AT Book Club

Science Fiction is the Mother of Invention

Science fiction has long been a medium through which the boundaries of the world’s technology can be pushed. Have you ever wondered just what sort of things have been predicted, and wen? Or seen a certain idea pop up in a few differing stories, and wondered just when it first made a fictional appearance? The website (a play on technology and novel [both novel like a book and novel like a new idea. Witty, no?], with the tag ‘where science meets fiction’™)¹ has just the Timeline for you! Starting with Johannes Kepler discussing weightlessness in Somnium (The Dream) in 1634, and running all the way through a causality-violation device (or weapon)² from Singularity Sky by Charles Stross in 2003. You can see when the first use of terms like grok and crysknife occurred, or when someone first proposed a ray gun or reaction engine, complete with a excerpt from the book or story, in addition to links to other inventions from that particular tale, as well as links to other ideas from the same author. To give you an idea of quality of the timeline, I pulled out a few examples of sci fi innovators.

In 1867, Jules Verne proposed the concept of retro rockets, a  booster that would retard or stop the progress of a spacecraft in From the Earth to the Moon:

This answer brought Barbicane back to his preparations, and he occupied himself with placing the contrivances intended to break their descent. We may remember the scene of the meeting held at Tampa Town, in Florida, when Captain Nicholl came forward as Barbicane’s enemy and Michel Ardan’s adversary. To Captain Nicholl’s maintaining that the projectile would smash like glass, Michel replied that he would break their fall by means of rockets properly placed.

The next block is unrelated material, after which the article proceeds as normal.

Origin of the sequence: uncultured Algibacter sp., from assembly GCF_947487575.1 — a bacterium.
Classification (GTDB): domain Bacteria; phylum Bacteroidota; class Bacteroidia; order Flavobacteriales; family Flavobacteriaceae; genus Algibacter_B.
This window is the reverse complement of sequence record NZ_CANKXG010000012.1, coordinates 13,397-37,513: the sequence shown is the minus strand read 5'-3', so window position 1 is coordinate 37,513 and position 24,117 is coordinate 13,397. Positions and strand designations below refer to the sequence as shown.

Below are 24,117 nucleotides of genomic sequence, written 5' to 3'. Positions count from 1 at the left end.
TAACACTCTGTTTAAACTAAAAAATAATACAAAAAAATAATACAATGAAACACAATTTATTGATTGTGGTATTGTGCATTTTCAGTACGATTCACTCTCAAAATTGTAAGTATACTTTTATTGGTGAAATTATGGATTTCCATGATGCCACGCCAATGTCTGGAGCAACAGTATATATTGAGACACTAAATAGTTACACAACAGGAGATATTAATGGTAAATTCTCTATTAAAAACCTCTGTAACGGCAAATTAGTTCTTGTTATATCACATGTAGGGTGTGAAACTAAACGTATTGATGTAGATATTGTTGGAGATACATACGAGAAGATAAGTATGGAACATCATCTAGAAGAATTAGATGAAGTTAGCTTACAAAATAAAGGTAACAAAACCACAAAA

Thus, powerful fireworks, taking their starting-point from the base and bursting outside, could, by producing a recoil, check to a certain degree the projectile’s speed. These rockets were to burn in space, it is true; but oxygen would not fail them, for they could supply themselves with it, like the lunar volcanoes, the burning of which has never yet been stopped by the want of atmosphere round the moon.

Barbicane had accordingly supplied himself with these fireworks, enclosed in little steel guns, which could be screwed on to the base of the projectile. Inside, these guns were flush with the bottom; outside, they protruded about eighteen inches. There were twenty of them. An opening left in the disc allowed them to light the match with which each was provided. All the effect was felt outside. The burning mixture had already been rammed into each gun. They had, then, nothing to do but raise the metallic buffers fixed in the base, and replace them by the guns, which fitted closely in their places.

Credit cards were visualized by Edward Bellamy in 1888 in the tale Looking Backward:

A credit corresponding to his share of the annual product of the nation is given to every citizen on the public books at the beginning of each year, and a credit card issued him with which he procures at the public storehouses, found in every community, whatever he desires whenever he desires it. This arrangement, you will see, totally obviates the necessity for business transactions of any sort between individuals and consumers. Perhaps you would like to see what our credit cards are like.